Although observational studies from many countries have consistently shown that motherhood negatively affects women’s wages, experimental findings on its effect on the likelihood of being hired are less conclusive. Motherhood penalties in hiring have been reported in the US, the prototypical liberal market economy, but not in Sweden, the prototypical social-democratic welfare state. Based on a field experiment in Germany, this study examines the effects of parenthood on hiring processes in the prototypical conservative welfare state. My findings indicate that job recruitment processes indeed penalize women but not men for having children. In addition to providing theoretical explanations for why motherhood penalties in hiring are particularly likely to occur in the German context, this study also highlights several methodological and practical issues that should be considered when conducting correspondence studies to examine labor market discrimination.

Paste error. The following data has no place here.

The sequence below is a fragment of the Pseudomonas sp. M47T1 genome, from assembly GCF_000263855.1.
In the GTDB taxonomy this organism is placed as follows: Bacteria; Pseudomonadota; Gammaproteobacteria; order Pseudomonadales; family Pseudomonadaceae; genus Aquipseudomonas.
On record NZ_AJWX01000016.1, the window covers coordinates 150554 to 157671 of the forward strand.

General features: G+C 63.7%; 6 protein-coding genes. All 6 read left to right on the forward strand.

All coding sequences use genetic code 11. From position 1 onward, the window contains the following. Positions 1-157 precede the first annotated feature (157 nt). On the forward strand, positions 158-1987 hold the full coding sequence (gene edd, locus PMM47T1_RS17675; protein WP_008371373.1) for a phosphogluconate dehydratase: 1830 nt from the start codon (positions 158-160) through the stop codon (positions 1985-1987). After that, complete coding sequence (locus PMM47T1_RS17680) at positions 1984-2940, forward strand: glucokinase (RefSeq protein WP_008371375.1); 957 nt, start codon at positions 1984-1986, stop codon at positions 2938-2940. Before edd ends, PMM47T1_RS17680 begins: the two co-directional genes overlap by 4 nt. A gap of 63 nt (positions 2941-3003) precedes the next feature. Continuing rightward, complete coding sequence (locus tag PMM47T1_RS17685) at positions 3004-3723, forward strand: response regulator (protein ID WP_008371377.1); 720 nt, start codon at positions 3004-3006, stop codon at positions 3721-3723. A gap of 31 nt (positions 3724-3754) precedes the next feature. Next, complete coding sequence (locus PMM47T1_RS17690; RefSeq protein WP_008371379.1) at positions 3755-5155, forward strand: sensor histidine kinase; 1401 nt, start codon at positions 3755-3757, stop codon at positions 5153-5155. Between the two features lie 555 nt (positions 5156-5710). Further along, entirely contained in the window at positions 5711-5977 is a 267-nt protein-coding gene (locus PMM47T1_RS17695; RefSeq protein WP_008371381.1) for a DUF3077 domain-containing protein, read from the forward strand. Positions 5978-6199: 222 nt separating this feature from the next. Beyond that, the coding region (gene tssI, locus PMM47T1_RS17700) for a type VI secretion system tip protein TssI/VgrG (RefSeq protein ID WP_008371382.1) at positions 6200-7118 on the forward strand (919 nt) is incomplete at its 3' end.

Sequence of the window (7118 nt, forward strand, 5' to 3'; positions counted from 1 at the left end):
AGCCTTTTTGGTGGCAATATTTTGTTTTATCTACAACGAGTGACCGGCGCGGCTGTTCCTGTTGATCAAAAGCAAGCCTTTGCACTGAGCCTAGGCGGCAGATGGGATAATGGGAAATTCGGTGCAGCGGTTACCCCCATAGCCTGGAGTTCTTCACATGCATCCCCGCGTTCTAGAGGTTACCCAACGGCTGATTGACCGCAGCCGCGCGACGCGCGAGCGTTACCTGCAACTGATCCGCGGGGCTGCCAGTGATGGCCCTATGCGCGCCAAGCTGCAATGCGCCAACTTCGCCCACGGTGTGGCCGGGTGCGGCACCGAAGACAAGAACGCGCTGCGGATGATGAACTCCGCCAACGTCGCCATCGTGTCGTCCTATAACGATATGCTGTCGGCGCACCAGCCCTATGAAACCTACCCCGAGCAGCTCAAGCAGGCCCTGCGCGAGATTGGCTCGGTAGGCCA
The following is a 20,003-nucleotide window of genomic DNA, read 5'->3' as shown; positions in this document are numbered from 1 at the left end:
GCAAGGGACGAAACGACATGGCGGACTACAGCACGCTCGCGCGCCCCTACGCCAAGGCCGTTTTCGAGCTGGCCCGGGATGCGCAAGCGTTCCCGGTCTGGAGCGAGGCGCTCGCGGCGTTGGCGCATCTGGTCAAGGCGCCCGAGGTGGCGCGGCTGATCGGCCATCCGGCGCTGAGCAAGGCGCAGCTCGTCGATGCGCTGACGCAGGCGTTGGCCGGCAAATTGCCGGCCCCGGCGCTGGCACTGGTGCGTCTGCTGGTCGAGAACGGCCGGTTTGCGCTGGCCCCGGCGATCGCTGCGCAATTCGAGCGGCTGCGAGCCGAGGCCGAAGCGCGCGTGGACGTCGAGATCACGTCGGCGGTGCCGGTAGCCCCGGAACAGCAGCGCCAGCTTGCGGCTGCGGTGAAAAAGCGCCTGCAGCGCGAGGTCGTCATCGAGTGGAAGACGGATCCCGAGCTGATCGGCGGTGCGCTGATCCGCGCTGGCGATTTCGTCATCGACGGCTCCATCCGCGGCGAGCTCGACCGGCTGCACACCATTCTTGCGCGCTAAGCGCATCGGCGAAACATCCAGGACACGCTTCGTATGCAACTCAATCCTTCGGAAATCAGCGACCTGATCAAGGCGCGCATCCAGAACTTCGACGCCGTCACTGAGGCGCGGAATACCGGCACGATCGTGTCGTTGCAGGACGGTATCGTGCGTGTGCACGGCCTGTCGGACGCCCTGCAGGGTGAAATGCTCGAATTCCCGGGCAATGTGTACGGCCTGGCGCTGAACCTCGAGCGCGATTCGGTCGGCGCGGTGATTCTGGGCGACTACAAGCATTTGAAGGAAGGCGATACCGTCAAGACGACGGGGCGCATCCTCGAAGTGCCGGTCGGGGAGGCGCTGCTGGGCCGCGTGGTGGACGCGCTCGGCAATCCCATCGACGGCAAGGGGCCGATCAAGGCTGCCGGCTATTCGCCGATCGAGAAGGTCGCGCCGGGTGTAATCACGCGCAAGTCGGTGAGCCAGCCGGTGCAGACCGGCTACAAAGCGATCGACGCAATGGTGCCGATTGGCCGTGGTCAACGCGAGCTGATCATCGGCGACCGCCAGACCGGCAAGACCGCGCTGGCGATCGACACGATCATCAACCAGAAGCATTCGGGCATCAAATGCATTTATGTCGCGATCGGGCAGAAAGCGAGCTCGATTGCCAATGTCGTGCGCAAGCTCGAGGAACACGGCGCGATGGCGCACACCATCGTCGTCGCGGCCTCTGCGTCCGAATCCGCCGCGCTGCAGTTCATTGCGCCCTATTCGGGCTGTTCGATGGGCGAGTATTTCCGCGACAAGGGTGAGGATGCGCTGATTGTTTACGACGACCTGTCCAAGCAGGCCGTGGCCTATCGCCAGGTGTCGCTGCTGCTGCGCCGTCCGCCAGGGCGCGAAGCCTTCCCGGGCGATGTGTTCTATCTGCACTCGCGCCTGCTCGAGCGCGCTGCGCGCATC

Schlagwörter:Federal Republic of Germany; Familienpolitik; family policy; Elternschaft; parenthood; Mutterschaft; motherhood; Vaterschaft; fatherhood; gender-specific factors; Diskriminierung; discrimination; Berufsaussicht; career prospect; Stellenbesetzung; staffing; field experiment
SSOAR Kategorie:Arbeitsmarktforschung, Frauen- und Geschlechterforschung